previous next

§ 6-75 Discussion (ἀπόδειξις) including (1) a general sketch of the position of affairs (διήγησις) §§ 6—46, (2) proposals (πρόθεσις) and arguments in support of them (πίστεις), which in this speech are blended, §§ 47—75.

§ 6-7 If it was admitted that Philip is making war on us, the orator's only duty would have been to propose measures of resistance. But since in spite of his aggressions some declare that the anti-Macedonians at Athens are responsible for his hostility, we must first settle whether the decision between peace and war rests with us (6), lest those who suggest plans for defence should be called the authors of war (7).

On this and the next section see Introd. § 23.

ὅπως ... ἀμυνούμεθα , best taken as a dependent interrogative clause, rather than as an object-clause.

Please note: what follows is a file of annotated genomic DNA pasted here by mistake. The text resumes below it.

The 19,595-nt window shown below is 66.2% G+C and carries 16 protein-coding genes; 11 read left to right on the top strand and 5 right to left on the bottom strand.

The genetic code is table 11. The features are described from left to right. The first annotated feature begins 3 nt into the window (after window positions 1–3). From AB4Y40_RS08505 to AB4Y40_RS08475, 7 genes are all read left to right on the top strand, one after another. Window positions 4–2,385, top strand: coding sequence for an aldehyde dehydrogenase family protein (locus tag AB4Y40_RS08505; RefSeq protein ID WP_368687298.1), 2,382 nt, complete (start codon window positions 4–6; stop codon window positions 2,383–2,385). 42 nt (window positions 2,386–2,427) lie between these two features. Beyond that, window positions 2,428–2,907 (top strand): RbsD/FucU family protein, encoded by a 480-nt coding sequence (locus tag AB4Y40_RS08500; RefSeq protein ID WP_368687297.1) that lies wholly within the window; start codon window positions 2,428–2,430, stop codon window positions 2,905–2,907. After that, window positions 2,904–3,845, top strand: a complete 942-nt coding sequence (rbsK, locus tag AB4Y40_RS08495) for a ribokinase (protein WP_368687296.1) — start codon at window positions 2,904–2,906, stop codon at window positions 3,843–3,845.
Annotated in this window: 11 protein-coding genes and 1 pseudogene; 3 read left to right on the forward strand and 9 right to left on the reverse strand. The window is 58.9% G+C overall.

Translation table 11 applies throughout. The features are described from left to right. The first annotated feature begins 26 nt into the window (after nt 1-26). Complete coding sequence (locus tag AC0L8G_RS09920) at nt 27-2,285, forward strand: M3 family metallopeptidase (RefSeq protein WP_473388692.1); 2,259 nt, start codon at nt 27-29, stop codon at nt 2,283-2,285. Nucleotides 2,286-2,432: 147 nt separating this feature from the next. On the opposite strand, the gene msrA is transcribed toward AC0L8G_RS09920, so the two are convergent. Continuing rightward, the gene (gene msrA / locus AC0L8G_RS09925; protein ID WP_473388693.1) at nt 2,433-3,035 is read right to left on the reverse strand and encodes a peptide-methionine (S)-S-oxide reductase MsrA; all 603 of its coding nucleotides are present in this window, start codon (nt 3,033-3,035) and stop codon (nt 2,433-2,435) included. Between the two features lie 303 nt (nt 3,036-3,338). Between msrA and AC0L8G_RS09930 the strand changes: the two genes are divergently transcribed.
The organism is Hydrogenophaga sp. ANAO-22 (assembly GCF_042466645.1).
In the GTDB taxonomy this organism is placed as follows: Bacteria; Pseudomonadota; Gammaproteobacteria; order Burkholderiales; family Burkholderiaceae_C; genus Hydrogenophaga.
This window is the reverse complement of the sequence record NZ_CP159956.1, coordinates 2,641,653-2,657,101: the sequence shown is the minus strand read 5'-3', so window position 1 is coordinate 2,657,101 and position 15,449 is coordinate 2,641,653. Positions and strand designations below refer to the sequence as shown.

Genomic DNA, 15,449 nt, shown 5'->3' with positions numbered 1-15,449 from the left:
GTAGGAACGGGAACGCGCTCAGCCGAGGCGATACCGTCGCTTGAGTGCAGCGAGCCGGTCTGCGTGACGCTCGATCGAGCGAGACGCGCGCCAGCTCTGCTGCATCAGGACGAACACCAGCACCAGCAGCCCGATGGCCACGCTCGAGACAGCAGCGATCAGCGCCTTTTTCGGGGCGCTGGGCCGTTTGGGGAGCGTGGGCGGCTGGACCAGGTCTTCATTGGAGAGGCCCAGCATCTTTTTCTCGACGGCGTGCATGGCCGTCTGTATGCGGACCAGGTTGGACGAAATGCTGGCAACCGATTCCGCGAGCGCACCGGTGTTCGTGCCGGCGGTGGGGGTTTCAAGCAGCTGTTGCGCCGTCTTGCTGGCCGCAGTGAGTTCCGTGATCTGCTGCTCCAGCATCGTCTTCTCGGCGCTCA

ἔνιοι, i.e., that section of the public which listens favourably to the pro-Macedonian speakers.

ἀνέχεσθαι, used absolutely with a genitive absolute attached as not infrequently. It also takes an accusative.

ἡμῶν τινες, i.e. the anti-Macedonian politicians (sc. by driving Philip to retaliation).

διορθοῦσθαι περὶ τούτου, ‘put things straight for ourselves in this matter,’ i.e. ‘make our position herein clear.’

hide Display Preferences
Greek Display:
Arabic Display:
View by Default:
Browse Bar: